The back yard of The Darby and Joan Hotel, High Street, Crowle, Lincolnshire, England
What unobtrusively wonderful novels! The more I think about them, the more interesting and good I consider them to be; they reward a slow chewing-over. They’re also resistant to lazy reading; they don’t invite the reader in–they don’t encourage interpretation or identification or any of the reader’s typical crutches. But on the other hand, the plain prose style, heavy on everyday dialogue, deliberately abstains from warning the reader that she’ll be encountering an intricately constructed work of art.
I could say a great deal about Green’s treatment of class, gender, sex, failure, propriety, hope, and love, and his wonderful way of showing how Living and Loving and Party Going are all manifested through work (or, signally, the lack thereof)–**spoiler** Loving (1945) happens in a butler’s hiding from his employers that the housemaid has stolen their peacock eggs to concoct facial masks; Living (1929) happens in an old foundry-worker’s determination to arrange the marriage of the young girl he wants to be his caretaker in old age; Party Going (1939) happens when a group of people who don’t like each other, who have nothing in common besides their lack of anything better to do than to form a house party, are locked down in a train station hotel to protect them from thousands of angry, stranded commuters. Wonderful stuff!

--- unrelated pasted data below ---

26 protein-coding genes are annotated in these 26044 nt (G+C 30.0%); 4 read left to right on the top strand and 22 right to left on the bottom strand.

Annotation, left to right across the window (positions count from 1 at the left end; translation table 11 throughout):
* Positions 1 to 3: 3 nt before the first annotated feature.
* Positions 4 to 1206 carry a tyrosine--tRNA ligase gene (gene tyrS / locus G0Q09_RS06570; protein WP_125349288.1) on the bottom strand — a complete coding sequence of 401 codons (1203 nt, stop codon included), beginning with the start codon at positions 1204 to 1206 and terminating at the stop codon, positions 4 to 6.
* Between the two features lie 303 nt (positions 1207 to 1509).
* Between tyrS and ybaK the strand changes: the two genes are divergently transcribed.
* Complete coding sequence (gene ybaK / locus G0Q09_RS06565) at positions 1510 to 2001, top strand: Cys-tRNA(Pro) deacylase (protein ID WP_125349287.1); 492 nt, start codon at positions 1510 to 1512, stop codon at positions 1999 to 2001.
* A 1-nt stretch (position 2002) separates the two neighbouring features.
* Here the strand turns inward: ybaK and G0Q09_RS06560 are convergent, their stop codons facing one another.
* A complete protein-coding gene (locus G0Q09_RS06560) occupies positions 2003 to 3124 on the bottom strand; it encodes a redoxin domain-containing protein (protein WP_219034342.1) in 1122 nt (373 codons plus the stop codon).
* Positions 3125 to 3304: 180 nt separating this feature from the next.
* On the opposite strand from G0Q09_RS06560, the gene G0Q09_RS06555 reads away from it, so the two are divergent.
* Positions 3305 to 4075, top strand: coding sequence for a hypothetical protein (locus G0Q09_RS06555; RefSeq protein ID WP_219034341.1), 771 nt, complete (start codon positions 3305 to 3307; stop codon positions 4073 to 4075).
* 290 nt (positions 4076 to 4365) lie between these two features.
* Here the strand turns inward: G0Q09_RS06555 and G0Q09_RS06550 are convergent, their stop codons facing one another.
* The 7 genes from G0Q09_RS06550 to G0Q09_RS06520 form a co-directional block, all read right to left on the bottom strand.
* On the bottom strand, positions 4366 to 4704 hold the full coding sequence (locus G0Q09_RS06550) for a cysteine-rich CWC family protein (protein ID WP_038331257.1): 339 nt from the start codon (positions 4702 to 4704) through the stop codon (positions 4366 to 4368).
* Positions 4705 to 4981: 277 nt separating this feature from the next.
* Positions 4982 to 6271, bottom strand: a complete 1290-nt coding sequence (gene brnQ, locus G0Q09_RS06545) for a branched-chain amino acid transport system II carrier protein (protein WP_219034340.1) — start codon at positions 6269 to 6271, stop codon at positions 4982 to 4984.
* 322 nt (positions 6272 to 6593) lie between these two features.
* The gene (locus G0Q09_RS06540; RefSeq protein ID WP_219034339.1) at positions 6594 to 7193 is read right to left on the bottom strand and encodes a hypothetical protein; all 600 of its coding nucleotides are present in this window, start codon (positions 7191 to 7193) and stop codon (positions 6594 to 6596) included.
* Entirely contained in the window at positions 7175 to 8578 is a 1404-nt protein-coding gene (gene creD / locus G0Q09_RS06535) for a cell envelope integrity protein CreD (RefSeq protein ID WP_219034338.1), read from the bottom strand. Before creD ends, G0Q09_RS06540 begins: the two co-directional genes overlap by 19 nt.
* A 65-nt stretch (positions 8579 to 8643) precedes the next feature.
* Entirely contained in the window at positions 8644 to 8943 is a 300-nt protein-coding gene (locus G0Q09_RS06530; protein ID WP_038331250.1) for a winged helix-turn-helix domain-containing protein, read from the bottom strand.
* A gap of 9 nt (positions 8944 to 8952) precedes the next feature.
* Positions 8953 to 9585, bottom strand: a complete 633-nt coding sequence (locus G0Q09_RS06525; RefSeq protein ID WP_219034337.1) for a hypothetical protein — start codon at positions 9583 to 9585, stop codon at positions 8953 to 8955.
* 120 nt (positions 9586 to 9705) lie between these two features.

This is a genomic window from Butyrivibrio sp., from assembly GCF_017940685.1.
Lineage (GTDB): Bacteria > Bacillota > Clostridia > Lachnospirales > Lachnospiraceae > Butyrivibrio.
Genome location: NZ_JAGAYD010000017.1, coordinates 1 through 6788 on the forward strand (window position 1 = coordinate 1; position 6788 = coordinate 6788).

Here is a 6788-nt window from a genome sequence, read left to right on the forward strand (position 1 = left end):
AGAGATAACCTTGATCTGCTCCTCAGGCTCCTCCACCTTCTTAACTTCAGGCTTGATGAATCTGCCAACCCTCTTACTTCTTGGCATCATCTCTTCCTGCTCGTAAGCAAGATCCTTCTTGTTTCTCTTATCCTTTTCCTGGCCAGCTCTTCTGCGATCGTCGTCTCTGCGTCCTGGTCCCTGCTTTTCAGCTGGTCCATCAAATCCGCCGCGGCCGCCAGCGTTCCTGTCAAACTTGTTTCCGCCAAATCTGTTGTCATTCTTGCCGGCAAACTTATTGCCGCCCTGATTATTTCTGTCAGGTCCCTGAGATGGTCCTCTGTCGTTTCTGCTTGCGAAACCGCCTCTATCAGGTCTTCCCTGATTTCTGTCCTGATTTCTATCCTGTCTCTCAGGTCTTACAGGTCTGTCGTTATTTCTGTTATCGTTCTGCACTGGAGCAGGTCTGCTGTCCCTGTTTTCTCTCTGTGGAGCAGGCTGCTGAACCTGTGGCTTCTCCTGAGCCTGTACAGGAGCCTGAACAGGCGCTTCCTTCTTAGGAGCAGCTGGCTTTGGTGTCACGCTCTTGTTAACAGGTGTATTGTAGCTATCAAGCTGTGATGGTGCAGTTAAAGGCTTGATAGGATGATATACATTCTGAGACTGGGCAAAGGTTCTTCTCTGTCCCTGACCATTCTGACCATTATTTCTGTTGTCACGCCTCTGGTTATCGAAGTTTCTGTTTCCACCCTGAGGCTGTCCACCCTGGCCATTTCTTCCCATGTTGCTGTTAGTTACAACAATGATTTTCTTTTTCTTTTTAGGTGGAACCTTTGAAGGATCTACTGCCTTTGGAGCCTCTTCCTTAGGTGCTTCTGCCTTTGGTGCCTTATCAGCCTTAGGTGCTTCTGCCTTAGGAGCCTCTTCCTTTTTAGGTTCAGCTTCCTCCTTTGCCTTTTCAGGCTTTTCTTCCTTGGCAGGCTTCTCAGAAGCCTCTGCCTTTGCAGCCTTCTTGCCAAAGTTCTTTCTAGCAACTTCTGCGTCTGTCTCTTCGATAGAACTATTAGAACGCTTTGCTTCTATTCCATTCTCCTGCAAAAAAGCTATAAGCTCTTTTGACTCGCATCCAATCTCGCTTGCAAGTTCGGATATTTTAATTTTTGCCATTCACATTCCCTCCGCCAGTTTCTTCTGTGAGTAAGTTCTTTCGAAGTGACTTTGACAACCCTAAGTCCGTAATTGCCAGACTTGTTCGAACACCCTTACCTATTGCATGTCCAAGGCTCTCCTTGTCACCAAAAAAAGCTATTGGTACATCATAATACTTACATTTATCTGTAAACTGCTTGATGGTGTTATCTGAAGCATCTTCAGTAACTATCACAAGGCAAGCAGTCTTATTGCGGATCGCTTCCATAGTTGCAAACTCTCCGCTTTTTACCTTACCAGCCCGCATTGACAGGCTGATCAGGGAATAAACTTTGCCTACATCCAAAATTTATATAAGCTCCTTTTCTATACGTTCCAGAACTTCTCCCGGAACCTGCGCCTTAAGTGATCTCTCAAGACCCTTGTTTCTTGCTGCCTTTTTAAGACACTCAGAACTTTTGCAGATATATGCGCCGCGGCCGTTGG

Read: August 2009